What can a resident do for me?

by Kyle Flattery, M.D.
Posted 6/23/22

You wonder, “Isn’t a resident a student?”  And then, “If there’s a resident working, then what is an intern?”

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What can a resident do for me?

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As you wait for your appointment, you are approached by a young-looking woman in a white coat. “Hi!” she says warmly. “I’m the intern working today, and I’m currently helping out my senior resident with another patient. Is it alright if our medical student gets a head start with you, and I’ll come in after?” 

You wonder, “Isn’t a resident a student?”  And then, “If there’s a resident working, then what is an intern?” You’re not sure what the hierarchy is, but you generously decide to match her enthusiasm, and give the medical student a chance to learn.

After reporting your history to the medical student, and having it confirmed by the intern, you are then joined by a man who appears to be in his early 30s wearing brightly colored scrubs. “Hello! Thank you for speaking with our student and intern. I’m the nurse practitioner working today, and I’m filling in for our physician assistant who is away at a conference. What can I do for you today?”

These days, you might hear the term doctor being replaced with the word, “provider,” as there are more and more people who are assuming the responsibilities traditionally fulfilled by a physician. Physician assistants, nurse practitioners, resident physicians and many more work together to give people the care they need. 

One of these, a resident, is actually a doctor. These individuals graduated from medical school and earned a M.D. or a D.O. degree. Rest assured that if you are seeing a resident, this is someone who has completed a rigorous medical education.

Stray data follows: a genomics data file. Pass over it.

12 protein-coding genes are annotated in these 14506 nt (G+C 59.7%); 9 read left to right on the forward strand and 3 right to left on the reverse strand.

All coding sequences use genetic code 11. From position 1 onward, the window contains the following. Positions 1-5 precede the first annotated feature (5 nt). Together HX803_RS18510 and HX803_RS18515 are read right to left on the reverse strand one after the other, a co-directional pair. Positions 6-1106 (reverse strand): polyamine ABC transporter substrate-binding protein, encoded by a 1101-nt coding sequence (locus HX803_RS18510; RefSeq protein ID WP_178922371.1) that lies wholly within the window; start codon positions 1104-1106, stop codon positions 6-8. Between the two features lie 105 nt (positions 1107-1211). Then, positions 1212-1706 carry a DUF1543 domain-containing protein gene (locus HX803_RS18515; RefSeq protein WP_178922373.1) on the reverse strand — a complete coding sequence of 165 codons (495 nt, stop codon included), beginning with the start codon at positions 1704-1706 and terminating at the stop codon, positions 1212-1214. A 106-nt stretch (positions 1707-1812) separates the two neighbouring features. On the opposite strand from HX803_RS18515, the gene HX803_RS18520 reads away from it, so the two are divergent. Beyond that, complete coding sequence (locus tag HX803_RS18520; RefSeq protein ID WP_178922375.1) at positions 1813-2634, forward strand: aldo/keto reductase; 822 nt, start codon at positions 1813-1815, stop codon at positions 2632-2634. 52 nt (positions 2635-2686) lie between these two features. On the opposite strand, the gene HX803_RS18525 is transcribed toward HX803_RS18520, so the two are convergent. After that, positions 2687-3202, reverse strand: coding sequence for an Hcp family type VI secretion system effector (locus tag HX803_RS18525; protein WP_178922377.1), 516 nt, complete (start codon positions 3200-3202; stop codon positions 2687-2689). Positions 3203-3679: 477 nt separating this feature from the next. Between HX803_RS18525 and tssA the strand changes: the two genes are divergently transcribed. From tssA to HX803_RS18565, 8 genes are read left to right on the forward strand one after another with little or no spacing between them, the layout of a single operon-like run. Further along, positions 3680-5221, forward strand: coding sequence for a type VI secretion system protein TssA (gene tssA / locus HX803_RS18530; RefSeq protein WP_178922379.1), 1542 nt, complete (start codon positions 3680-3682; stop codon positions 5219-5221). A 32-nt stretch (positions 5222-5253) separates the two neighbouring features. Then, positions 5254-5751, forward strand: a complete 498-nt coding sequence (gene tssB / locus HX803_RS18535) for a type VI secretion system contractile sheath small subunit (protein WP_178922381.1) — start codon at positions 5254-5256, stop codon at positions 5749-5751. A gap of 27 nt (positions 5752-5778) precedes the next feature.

Following medical school, there is a process in the U.S. called “residency.” 

Your first year of residency is called your “intern” year. After you finish this year, you begin to work toward being “board certified” in the special area you are going into. In my case, I have completed my intern year and will be finishing my residency to be board certified in family medicine.

During residency, newly minted physicians provide direct patient care, and make their medical decisions with the oversight of an “attending” physician.

Residency is a job like many others. There are frequent morning meetings, and there are many shifts spent working in the clinic every week. There are month-long rotations, where residents spend most days of the week learning to care for the severely ill, both on the medical floors of Chestnut Hill Hospital, as well as its Intensive Care Unit.

Family physicians are also expected to understand how to safely deliver a baby and receive training in labor and delivery. Over the course of three years, we rotate with different specialists in their clinics in areas such as cardiology, neurology, orthopedics, and the like. 

One day, after all this education, the onus will fall on these residency graduates to provide this teaching role to the group arriving just behind them, to continue in a legacy of academic training. 

Being a family medicine resident in 2022 is a difficult job. But the reward of gaining the trust of strangers and helping them through some of their darkest of times is something I could never have anticipated the scope of when I started applying to medical schools seven years ago.